Transmission and General Repairs
“About 10 years ago we had to change directions,” says Milt. “Transmissions started lasting longer and the dealerships started pushing their factory remans.”
Not a great surprise, particularly for a shop in a rural area. For many of those shops, there just isn’t enough transmission work to keep their staff busy. So for many of them, the answer was to expand into general repairs. But it wasn’t just the longer life expectancy of today’s cars that hurt:
“I remember people looking for cheap cars and there were no cheap cars; they all got destroyed. The dealerships loved it; it was a big boost for them, but not for smaller, independent transmission shops.”
Today, about 50% of their work is general repairs, so making that switch turned out to be a valuable part of their business strategy.
For many shops, adding general repair just isn’t in the cards. Too much of their work depends on wholesale work. And, if you compete with your wholesale customers, you stand a good chance of losing a lot of them.
But, for the folks at Sharp Transmission, that isn’t much of an issue because very little of their work is wholesale. “Back in the beginning, about 40% of our work was wholesale. Then, as the dealerships and general shops started to buy their transmissions in a box, all of that fell away.”
Fortunately, Milt and Bill made it a point to offer quality service, and they built their reputation to where, today, the vast majority of their repair work comes from repeat customers and customer referrals. It’s a great way to do business, especially when you’re working in an area that doesn’t have a heavy population.
One thing that helps, according to Milt, is that they really don’t have a lot of competition in the transmission business. “There are no chain centers, and even all the smaller, independent transmission shops that were in the area went out of business.”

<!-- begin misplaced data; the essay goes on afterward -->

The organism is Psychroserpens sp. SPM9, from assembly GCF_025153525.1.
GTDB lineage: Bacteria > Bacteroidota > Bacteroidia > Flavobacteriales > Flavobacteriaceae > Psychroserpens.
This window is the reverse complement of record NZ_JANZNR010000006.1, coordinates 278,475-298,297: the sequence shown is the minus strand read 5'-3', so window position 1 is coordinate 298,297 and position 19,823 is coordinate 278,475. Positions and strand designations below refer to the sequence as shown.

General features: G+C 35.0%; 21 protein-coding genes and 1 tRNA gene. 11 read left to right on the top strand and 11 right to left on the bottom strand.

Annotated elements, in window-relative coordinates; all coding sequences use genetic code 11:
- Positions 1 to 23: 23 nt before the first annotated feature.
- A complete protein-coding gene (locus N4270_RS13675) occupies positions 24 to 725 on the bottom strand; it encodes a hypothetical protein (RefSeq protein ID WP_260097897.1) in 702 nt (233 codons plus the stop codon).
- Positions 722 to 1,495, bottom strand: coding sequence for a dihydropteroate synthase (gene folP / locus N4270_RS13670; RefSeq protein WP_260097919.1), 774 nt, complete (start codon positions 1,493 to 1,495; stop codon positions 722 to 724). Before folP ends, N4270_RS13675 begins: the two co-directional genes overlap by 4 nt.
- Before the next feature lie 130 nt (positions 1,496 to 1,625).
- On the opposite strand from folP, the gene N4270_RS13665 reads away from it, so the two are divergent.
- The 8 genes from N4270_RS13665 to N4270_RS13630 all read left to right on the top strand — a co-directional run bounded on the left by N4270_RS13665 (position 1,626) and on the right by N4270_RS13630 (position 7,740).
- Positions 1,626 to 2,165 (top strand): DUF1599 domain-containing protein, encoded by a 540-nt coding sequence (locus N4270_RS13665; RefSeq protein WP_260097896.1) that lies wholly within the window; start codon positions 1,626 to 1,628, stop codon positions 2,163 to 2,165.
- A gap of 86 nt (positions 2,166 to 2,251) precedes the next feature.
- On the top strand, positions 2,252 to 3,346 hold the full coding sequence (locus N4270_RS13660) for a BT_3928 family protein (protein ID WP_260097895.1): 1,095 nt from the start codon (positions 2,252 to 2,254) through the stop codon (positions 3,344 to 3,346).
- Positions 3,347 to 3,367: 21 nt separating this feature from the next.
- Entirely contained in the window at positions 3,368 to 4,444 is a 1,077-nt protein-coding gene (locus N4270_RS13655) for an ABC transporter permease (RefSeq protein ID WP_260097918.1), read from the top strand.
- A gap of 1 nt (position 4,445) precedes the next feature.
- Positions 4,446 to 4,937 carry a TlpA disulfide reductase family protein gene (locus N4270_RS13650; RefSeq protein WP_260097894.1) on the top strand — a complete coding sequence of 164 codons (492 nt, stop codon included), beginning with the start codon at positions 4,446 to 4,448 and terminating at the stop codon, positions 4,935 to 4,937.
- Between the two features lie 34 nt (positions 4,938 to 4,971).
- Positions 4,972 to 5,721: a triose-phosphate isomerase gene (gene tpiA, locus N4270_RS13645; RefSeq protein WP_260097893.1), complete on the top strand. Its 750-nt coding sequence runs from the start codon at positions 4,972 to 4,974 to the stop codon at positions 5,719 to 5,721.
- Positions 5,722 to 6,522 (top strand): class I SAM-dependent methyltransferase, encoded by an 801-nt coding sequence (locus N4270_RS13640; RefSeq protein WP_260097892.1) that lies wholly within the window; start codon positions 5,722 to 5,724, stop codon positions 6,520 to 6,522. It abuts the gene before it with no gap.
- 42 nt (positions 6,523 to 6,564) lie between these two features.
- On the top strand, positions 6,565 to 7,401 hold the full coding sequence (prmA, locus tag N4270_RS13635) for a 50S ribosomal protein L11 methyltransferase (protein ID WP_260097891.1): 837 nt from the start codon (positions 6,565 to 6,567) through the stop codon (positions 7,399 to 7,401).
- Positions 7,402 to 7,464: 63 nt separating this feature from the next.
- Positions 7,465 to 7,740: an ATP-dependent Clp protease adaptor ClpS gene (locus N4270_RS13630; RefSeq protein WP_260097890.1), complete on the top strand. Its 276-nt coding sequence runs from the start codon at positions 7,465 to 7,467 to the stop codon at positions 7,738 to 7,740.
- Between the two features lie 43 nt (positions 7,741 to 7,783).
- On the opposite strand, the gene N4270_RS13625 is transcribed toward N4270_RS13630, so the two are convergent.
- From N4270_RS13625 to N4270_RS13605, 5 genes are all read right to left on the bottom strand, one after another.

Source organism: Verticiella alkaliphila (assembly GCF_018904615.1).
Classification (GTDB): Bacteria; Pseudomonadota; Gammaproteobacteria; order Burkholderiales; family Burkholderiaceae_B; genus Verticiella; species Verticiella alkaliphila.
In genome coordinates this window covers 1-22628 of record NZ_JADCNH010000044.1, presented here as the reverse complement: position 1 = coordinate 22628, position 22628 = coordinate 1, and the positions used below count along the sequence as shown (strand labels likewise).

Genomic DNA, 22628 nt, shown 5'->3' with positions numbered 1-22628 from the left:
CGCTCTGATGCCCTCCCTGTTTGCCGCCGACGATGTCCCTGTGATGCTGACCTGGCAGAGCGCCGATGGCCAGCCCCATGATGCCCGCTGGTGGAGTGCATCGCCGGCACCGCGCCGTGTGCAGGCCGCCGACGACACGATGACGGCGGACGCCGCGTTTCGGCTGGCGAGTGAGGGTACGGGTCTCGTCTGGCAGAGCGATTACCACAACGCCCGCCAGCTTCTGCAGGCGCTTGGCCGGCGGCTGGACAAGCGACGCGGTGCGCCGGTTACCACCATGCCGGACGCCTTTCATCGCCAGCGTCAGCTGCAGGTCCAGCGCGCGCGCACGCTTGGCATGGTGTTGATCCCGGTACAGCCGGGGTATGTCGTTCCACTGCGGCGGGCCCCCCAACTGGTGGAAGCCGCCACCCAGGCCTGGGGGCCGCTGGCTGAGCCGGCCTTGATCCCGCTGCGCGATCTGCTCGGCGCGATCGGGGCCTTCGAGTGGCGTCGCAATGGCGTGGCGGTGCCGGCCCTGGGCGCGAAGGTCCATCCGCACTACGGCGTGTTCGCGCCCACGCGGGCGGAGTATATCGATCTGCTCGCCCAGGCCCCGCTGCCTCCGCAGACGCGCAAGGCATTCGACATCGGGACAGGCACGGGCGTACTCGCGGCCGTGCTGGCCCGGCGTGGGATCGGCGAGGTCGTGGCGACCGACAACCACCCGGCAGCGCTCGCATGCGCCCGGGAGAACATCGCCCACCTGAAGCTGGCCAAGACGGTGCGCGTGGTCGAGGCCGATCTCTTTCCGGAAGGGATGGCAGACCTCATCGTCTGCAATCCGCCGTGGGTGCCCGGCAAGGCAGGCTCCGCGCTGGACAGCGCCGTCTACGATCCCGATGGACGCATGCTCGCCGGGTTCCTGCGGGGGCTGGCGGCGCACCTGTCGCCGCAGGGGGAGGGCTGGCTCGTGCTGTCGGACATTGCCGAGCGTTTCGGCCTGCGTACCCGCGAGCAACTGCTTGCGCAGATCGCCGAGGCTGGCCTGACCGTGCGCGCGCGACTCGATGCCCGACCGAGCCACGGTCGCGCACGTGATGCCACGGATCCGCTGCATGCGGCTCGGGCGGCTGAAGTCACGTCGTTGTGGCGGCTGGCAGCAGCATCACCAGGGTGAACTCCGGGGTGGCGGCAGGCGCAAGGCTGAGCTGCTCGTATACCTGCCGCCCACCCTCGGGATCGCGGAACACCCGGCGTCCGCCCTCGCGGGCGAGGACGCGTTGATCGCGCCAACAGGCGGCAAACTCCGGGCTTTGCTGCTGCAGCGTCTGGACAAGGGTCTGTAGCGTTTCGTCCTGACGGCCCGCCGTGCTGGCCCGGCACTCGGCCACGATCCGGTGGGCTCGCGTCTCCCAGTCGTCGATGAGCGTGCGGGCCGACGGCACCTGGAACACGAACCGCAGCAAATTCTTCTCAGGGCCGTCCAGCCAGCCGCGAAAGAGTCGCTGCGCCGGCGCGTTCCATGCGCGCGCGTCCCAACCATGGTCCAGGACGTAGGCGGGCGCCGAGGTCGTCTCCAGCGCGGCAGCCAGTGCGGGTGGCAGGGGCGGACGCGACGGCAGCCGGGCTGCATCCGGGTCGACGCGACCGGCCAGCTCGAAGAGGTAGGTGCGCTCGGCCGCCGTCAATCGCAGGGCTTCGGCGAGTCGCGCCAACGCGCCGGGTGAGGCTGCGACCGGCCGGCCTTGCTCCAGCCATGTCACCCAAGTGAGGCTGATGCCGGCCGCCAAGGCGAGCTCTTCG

No doubt that the lack of direct competition is another reason why Sharp Transmissions is doing so well.
“The warranties were killing us,” says Milt. “Guys were finding out that they could get a transmission from GM or Ford for $1500, and it came with a 3-year, 100,000-mile warranty. It’s hard to compete with that.”
To combat that, a lot of shops made deals with one of the reman companies to keep transmissions in stock. They could turn the cars out quicker and offer a nationwide warranty that was competitive with the dealers.
“That makes a lot of sense if you’re in a metropolitan area with a lot of potential customers,” says Milt. “We’re in the mid-Hudson Valley, which is very rural; we’re two hours North of New York City, an hour south of Albany. We just don’t have the volume for that kind of program to make sense.”
One thing that helped them compete on a more equal footing is the ATRA Golden Rule Warranty. That lets Sharp Transmission offer a 3-year, 50,000-mile warranty on most of their rebuilds.
“For customers who really don’t leave the area, our in-shop warranty is adequate: We offer 2-years, 24,000- miles for that. But for customers who want protection outside of our area, the Golden Rule Warranty is terrific.”